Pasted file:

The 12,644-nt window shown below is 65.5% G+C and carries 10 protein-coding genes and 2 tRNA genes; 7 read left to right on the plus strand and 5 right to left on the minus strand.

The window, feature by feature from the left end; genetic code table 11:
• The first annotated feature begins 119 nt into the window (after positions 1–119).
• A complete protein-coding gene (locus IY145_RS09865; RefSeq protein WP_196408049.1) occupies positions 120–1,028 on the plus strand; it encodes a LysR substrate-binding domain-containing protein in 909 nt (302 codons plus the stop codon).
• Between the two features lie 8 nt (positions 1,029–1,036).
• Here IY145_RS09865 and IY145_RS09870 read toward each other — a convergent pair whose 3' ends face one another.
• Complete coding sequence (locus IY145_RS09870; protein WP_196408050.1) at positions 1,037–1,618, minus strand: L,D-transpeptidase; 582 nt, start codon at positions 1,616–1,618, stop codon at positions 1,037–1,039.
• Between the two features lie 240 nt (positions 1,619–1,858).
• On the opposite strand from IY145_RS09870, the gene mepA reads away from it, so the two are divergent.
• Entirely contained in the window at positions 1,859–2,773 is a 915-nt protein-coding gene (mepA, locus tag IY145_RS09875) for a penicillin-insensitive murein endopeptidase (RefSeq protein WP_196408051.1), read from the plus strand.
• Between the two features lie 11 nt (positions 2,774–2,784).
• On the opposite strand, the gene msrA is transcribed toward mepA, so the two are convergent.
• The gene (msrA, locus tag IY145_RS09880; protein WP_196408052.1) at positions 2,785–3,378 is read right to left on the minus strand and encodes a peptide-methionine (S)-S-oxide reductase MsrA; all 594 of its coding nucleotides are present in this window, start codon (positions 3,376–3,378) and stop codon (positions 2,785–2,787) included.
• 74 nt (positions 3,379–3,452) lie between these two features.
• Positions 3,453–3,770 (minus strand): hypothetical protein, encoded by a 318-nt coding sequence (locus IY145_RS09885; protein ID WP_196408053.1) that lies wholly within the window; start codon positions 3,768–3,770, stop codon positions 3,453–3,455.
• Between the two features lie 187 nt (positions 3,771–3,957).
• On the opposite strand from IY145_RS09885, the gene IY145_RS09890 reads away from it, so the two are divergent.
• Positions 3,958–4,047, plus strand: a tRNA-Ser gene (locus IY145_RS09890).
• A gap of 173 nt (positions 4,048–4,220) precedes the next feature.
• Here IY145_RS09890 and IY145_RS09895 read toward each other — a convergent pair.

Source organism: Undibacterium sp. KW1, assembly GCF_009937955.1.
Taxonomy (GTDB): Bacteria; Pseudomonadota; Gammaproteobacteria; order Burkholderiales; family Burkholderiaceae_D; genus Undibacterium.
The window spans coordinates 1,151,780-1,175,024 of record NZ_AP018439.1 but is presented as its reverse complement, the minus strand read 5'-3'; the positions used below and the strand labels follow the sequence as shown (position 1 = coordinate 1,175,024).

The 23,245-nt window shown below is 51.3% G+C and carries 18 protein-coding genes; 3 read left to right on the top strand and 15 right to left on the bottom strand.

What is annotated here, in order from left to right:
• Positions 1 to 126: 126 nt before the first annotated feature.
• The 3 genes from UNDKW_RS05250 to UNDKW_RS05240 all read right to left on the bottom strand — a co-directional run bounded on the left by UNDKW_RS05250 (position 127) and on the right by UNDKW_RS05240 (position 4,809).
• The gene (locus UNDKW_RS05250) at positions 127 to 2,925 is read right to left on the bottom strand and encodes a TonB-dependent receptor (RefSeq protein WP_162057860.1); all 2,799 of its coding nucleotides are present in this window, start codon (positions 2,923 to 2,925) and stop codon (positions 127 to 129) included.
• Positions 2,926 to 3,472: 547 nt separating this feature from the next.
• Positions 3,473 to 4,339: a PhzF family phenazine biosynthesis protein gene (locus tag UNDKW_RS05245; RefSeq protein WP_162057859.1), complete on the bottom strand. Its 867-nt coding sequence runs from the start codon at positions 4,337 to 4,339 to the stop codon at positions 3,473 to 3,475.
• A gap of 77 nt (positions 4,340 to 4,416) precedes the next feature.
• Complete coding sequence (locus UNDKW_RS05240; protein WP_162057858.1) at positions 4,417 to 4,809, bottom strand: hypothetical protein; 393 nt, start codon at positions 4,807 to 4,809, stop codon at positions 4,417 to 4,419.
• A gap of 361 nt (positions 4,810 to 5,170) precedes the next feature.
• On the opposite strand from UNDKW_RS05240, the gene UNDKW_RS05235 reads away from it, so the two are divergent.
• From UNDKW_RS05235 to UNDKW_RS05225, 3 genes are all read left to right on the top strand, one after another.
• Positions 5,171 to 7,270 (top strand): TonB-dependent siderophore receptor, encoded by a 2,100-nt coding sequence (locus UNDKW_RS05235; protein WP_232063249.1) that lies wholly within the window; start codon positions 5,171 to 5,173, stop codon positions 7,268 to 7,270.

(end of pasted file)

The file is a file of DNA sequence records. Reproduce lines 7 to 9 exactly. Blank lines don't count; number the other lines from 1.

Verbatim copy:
• Complete coding sequence (locus IY145_RS09870; protein WP_196408050.1) at positions 1,037–1,618, minus strand: L,D-transpeptidase; 582 nt, start codon at positions 1,616–1,618, stop codon at positions 1,037–1,039.
• Between the two features lie 240 nt (positions 1,619–1,858).
• On the opposite strand from IY145_RS09870, the gene mepA reads away from it, so the two are divergent.